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MEEKER | There are five candidates for three four-year terms on the Meeker Town Board of Trustees: incumbent Scott Creecy and challengers Joe Beck, Bob Dorsett, Pat Turner and Scott Nielsen. The board has six members plus a mayor, with three trustees and the mayor up for election every two years.
Mayor Regas Halandras is running unopposed for a third two-year term. (His interview was published last week.) The hold-over trustees whose terms will expire in 2020 are Travis Day, Wendy Gutierrez and Melissa Kindall. Current trustees Rodney Gerloff and Danny Conrado are term-limited. The Meeker Chamber of Commerce has scheduled a public forum for the five candidates on March 13 at 6 p.m. at the Fairfield Center. Candidates will each give a brief presentation and answer questions provided to them before the forum. Mail ballots are expected to go out March 14 and must be returned by April 3.
Q. Please write a brief bio: how long in Meeker; work; experience related to town council service.
Beck: I moved here with my wife and two sons in August 2006, coming in at the tail end of the boom. I was working for Exxon at the time doing fracs and completion work. Two years later, I began my career with BLM as a petroleum engineering technician providing oversight and enforcement of federal law in the oil and gas industry. You could say we moved here for a job but stuck around because this is the community where we wanted to raise our children.
Creecy: I’ve lived in Meeker for 10 years, six of those in town. I have worked for Elk Creek Ranch that entire time. I am currently a trustee on the town board, and I sit on the board for the FACS advisory board, am a participant in the Main Street program and am a former board member of Meeker Education Foundation.
Dorsett: I am a Colorado native and have lived in Meeker for 35 years. I came here as a family practice physician but later transitioned to full-time teaching. Early in my career I served briefly on the town planning board and I serve presently on the Meeker School Board.
Nielsen: I was born in Meeker and graduated from Meeker High School. I joined the Army and left the area until 1993 when I returned to Meeker. I returned to Meeker for the hunting and fishing opportunities. In 1994 I started working for Rio Blanco County Road and Bridge Dept. where I tried to be a good public servant and save taxpayers’ dollars.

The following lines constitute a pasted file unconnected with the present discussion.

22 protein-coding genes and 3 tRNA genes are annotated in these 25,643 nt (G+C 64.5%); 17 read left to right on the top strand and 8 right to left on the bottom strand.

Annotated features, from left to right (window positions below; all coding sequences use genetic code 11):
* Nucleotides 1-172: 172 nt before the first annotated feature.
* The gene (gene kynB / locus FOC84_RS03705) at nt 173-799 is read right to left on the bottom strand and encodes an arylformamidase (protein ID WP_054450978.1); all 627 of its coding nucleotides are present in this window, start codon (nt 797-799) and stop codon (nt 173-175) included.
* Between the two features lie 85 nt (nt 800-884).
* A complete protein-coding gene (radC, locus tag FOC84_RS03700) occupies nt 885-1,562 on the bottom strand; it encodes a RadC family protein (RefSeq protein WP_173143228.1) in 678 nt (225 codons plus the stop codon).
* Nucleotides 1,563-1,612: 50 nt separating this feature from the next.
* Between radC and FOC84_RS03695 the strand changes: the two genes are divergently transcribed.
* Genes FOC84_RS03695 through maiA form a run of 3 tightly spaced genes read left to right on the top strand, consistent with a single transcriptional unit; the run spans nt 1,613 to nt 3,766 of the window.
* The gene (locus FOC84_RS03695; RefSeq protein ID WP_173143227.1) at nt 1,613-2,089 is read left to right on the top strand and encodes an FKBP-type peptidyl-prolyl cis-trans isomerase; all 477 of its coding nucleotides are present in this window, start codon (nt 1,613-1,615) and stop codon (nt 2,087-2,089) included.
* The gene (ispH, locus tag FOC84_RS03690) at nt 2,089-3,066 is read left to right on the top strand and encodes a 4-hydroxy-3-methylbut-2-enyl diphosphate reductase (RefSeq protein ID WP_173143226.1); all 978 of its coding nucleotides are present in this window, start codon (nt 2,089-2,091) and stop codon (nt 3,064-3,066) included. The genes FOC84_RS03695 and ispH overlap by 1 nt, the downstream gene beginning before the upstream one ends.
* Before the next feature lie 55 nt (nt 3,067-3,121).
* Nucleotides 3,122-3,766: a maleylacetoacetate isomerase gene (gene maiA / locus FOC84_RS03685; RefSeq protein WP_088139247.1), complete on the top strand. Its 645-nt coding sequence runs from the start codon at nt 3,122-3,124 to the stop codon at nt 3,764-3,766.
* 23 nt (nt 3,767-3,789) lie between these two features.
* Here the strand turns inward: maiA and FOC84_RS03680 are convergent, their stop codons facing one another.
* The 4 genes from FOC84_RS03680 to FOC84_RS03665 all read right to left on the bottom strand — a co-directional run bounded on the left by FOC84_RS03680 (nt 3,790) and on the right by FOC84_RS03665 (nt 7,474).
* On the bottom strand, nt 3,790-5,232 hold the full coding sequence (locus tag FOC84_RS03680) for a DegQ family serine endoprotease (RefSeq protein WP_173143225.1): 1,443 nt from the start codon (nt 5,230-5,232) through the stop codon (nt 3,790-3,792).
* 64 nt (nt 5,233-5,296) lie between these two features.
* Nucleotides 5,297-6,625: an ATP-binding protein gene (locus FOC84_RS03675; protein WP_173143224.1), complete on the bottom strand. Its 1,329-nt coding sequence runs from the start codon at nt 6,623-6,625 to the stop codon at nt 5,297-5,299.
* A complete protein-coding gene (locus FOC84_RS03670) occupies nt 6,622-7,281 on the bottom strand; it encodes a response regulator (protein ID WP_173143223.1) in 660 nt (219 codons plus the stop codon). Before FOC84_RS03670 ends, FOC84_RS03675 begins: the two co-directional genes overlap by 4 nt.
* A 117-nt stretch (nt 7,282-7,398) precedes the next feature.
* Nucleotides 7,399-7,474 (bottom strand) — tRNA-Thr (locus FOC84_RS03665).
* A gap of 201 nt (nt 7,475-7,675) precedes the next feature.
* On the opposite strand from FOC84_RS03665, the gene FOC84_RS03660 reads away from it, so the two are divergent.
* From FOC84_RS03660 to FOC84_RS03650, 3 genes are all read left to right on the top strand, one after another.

Turner: I was born and raised in Glenwood Springs. My wife and I and our four children moved to Meeker in 1998. I ministered in a church here from 1998-2011 and worked other jobs to make ends meet. Initially, I worked at the gravel pit and then went into building trades. In 2005, I started my own construction business. In 2012, we moved back to the Rifle area and I worked for Pepsi as a driver and then sales representative until 2016. In 2016, our family had the opportunity to buy the Herald Times, which we did, so we moved back to Meeker.
Q. What is the primary reason you’re interested in being a town council member and what is your definition of public service?
Beck: After the boom started to fade and work was drying up, our family was faced with the decision of following the work or staying to try and make it work here. My wife and I based our decision on what would be best for our children. We found in Meeker a community of hard working, down to earth people with the core values and principles that we wanted to instill in our boys. I guess my definition of public service is pretty simple: listen to and represent the people you serve and if it isn’t broke, don’t try to fix it.
Creecy: I’m running again to see things through, to stay informed and to continue to support my community. My definition of public service is using my time to hopefully aid my fellow people in my community.
Dorsett: Public service is a person’s best effort to foster public safety and welfare. Public service, I believe, includes thoughtful measures to inform the public, invite open debate, and to protect the community heritage. Meeker is fortunate to have dedicated public servants on its town council, administration, staff and crews. I see a number of issues confronting the Town, and I hope this election generates useful discussion to help resolve them. Our regional environment is deteriorating, as reflected, particularly, in the poor health of the White River. That concern relates, also, to the question of economic growth. Do we want to stimulate greater tourist visitation, which would further impact the river and the Flat Tops, or do we want to try to protect our outdoor heritage?
Nielsen: In the last couple of years there have been a couple of issues (the Outdoor Adventure Center and establishing an Urban Renewal Authority) that I’m not sure that I agree with. Then I read an article in the local paper that said to “get engaged in local politics.” So I decided that I should run for town council and if nothing else I could at least be on the front row of some of the decisions being made. My definition of public service is to be a good steward of the money paid by taxpayers. Quality of life is most important. That means security, as in a well equipped police force, comfort, smooth streets, snow being plowed and clean running water which all contribute to quality of life.
Turner: I’m interested because I love our town and want to do what I can to make it a better place to live for everyone. Public service is doing our best to serve needs of the people individually while being diligent to make decisions that are best for the majority. Practically, it’s helping people when you can with what you currently have.